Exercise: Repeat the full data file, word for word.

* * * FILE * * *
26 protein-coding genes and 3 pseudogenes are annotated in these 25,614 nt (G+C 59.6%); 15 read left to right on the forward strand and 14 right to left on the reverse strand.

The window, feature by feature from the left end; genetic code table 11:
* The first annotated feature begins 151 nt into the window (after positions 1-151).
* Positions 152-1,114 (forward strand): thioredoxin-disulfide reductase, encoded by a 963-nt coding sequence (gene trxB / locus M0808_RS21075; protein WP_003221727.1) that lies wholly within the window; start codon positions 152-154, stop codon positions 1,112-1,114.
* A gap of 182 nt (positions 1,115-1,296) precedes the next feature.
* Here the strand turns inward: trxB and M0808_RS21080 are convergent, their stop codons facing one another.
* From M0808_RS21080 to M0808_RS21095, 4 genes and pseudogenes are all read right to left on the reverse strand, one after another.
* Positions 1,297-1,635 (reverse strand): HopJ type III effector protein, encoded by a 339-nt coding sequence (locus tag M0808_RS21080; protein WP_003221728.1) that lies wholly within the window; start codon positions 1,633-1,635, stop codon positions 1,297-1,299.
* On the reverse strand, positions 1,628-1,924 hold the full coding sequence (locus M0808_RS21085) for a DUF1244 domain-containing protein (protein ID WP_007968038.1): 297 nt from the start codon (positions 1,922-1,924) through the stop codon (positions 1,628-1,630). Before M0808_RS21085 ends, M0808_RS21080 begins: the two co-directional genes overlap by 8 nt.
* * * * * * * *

26 protein-coding genes and 3 pseudogenes are annotated in these 25,614 nt (G+C 59.6%); 15 read left to right on the forward strand and 14 right to left on the reverse strand.

The window, feature by feature from the left end; genetic code table 11:
* The first annotated feature begins 151 nt into the window (after positions 1-151).
* Positions 152-1,114 (forward strand): thioredoxin-disulfide reductase, encoded by a 963-nt coding sequence (gene trxB / locus M0808_RS21075; protein WP_003221727.1) that lies wholly within the window; start codon positions 152-154, stop codon positions 1,112-1,114.
* A gap of 182 nt (positions 1,115-1,296) precedes the next feature.
* Here the strand turns inward: trxB and M0808_RS21080 are convergent, their stop codons facing one another.
* From M0808_RS21080 to M0808_RS21095, 4 genes and pseudogenes are all read right to left on the reverse strand, one after another.
* Positions 1,297-1,635 (reverse strand): HopJ type III effector protein, encoded by a 339-nt coding sequence (locus tag M0808_RS21080; protein WP_003221728.1) that lies wholly within the window; start codon positions 1,633-1,635, stop codon positions 1,297-1,299.
* On the reverse strand, positions 1,628-1,924 hold the full coding sequence (locus M0808_RS21085) for a DUF1244 domain-containing protein (protein ID WP_007968038.1): 297 nt from the start codon (positions 1,922-1,924) through the stop codon (positions 1,628-1,630). Before M0808_RS21085 ends, M0808_RS21080 begins: the two co-directional genes overlap by 8 nt.